The problem is that a Tory defeat is something to imagine with delightful anticipation, if only to see the grotesque, arrogant, smirks wiped from the faces of May, Davies, and Johnson. The more May says ‘strong and stable’ the less strong and stable she seems. She sounds like an estate agent frantically repeating ‘bijous pied-a-terre!’ whilst standing in a 12m studio flat with toilet adjoining the kitchen-bedroom. A Tory defeat, as an isolated outcome, is to be desired, apart from what it means by association — a Labour win.

A Labour win means Corbyn leading the country, negotiating Brexit, with Diane ‘numbers’ Abbot as Home Secretary. It’s really difficult to decide what is worse, Johnson or Abbot as our representative abroad. That British politics has reached a point where we’re having to choose between two such painful clichés as our Foreign Secretary says it all. The fear with Corbyn is that he just can’t quite bury his true, hard left, ideals. Brexit, a potential recession, and a politically created immigration crisis, on top of the world dealing with Trump, is not the time for an idealistic leader. We need, but sadly don’t have, a brilliant, pragmatic, global statesperson.

The Institute of Fiscal Studies has accused both parties of making up the numbers in their manifestos and misleading voters. Neither’s stack up. They are both offering more than the economy can pay for, and are doing so without acknowledging what Brexit may do to that economy. Both main parties have lied to us, are selling us snake oil policies based on shoddy numbers. May patronises the electorate and undermines grown-up political discourse with her nonsense mantras about strength and stability, whilst Corbyn offers us a cornucopia of everything that sounds good, despite most of it being totally unrealistic and unattainable. One assumes he thinks he’ll lose, so he can promise whatever he wants without ever being called out on it. Sadly, the Liberal Democrats are talking quite a lot of sense, but through a leader that just doesn’t smack of leadership, let alone statesmanship.

Corbyn has got Labour to a point that not being totally annihilated in the election will be seen as a good outcome. The tragedy is that he may do not-so-badly enough to avoid a putsch. Labour’s only chance was to bottom out and see someone sensible take over as Leader. I assumed, if only because of his vocal denials, that the infinitely smarter and wiser Sir Kier Starmer was the leader in waiting, once Corbyn had died a death. But if he manages to carry on as walking wounded, Labour will have to limp on painfully before it can recover back to being actually electable (not losing an election as badly as expected is not the same as winning one). Sadly, we still have a long way to go before Sadiq Khan becomes Prime Minister.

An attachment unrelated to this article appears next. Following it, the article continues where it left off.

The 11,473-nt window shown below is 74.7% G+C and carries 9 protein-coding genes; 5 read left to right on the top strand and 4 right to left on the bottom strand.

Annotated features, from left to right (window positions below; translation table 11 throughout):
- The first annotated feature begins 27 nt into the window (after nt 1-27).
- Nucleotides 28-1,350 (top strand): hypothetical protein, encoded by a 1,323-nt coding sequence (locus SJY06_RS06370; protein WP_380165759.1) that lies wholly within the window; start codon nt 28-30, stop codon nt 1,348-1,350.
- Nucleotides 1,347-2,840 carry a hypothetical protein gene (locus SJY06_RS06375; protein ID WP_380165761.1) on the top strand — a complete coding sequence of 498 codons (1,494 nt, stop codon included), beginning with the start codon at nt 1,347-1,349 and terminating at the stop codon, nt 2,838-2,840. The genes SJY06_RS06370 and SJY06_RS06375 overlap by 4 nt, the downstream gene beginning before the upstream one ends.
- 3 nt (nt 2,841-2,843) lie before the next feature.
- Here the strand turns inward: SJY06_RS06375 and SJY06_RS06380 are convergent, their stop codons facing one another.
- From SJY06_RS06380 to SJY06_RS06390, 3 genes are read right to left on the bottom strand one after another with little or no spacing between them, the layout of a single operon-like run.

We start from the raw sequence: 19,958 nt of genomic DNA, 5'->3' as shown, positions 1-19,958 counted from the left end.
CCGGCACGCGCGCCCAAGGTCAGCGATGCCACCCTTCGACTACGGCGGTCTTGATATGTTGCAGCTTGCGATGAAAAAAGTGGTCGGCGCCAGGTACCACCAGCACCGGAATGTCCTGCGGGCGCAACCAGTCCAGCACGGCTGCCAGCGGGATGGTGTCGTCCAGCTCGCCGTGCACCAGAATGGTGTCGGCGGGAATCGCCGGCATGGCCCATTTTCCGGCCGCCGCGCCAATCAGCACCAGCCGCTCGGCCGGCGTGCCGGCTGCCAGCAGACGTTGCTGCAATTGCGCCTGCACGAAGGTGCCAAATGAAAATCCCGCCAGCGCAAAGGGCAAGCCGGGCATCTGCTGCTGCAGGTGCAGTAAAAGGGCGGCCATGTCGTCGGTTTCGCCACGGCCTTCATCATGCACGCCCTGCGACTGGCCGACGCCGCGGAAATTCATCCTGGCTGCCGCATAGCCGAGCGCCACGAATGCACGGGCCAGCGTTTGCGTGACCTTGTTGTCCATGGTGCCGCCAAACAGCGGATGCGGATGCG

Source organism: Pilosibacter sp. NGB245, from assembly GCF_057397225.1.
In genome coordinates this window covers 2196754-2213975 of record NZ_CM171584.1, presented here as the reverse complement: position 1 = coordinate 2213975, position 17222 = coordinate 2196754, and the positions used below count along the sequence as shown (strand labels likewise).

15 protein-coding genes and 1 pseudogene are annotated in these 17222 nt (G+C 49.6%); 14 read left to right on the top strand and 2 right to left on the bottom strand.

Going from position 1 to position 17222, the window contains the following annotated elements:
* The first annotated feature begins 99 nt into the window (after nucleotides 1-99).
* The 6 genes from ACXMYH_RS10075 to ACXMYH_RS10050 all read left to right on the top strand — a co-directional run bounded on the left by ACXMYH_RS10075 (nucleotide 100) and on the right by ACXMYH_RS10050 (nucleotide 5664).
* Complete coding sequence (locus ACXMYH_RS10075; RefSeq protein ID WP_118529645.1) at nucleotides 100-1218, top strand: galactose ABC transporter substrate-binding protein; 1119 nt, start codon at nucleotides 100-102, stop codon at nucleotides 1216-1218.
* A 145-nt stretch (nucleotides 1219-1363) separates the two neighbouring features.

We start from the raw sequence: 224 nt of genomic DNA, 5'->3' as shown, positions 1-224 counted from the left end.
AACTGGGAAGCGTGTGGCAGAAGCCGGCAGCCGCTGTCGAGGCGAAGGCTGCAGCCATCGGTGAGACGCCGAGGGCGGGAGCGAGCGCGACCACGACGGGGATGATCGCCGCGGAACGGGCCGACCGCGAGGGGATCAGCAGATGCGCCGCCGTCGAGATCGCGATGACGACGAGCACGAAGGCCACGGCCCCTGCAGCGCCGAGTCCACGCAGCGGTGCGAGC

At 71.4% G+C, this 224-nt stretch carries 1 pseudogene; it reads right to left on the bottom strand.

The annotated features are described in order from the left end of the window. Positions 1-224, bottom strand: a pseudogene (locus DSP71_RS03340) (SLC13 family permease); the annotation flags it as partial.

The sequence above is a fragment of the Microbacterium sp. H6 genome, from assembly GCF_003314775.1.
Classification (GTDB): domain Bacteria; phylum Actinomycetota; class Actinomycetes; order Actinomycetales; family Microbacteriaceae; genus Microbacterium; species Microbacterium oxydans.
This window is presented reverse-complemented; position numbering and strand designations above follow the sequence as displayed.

However, in the end the outcome I had hoped for looks like it may now happen; that the Conservatives win, because that is inevitable with the state of Labour, but that they do not have the resounding mandate Theresa May wanted in order to claim the people’s support for her ensuing disaster.

Whoever wins will have been deemed slightly less awful than the others. May might not get the huge majority she expected when she called this stupid election, because Corbyn has stolen her thunder by having a personality and offering policies he’ll pray he won’t have to deliver. Both are offering the kind of performance that in normal times would have them forced to resign. Corbyn and Abbott unable to answer basic questions about their economic promises, and May not even willing to face off her opponents on TV, as well as fluffing a core manifesto pledge. It’s really pathetic stuff.

Somehow though I feel this has to be our fault. This is a democracy, and we get what we vote for. We have allowed the Murdoch press to muddy politics, trivialising serious policy debate and vilifying anyone who stands up to be heard. France has shown what can happen when you have a more balanced media, and one which takes the national interest seriously. The Macron email hack and subsequent leak did not dominate the French news, let alone influence the election, because the French media chose not to splash it all over their front pages without having bothered to check its veracity. In the UK we lap up the trash we’re fed, putting off any good politicians, and attracting the egotistical half-wits we’re lumbered with now. There is no good outcome in this election but at least it looks like May might have a worse night than she’d bet on.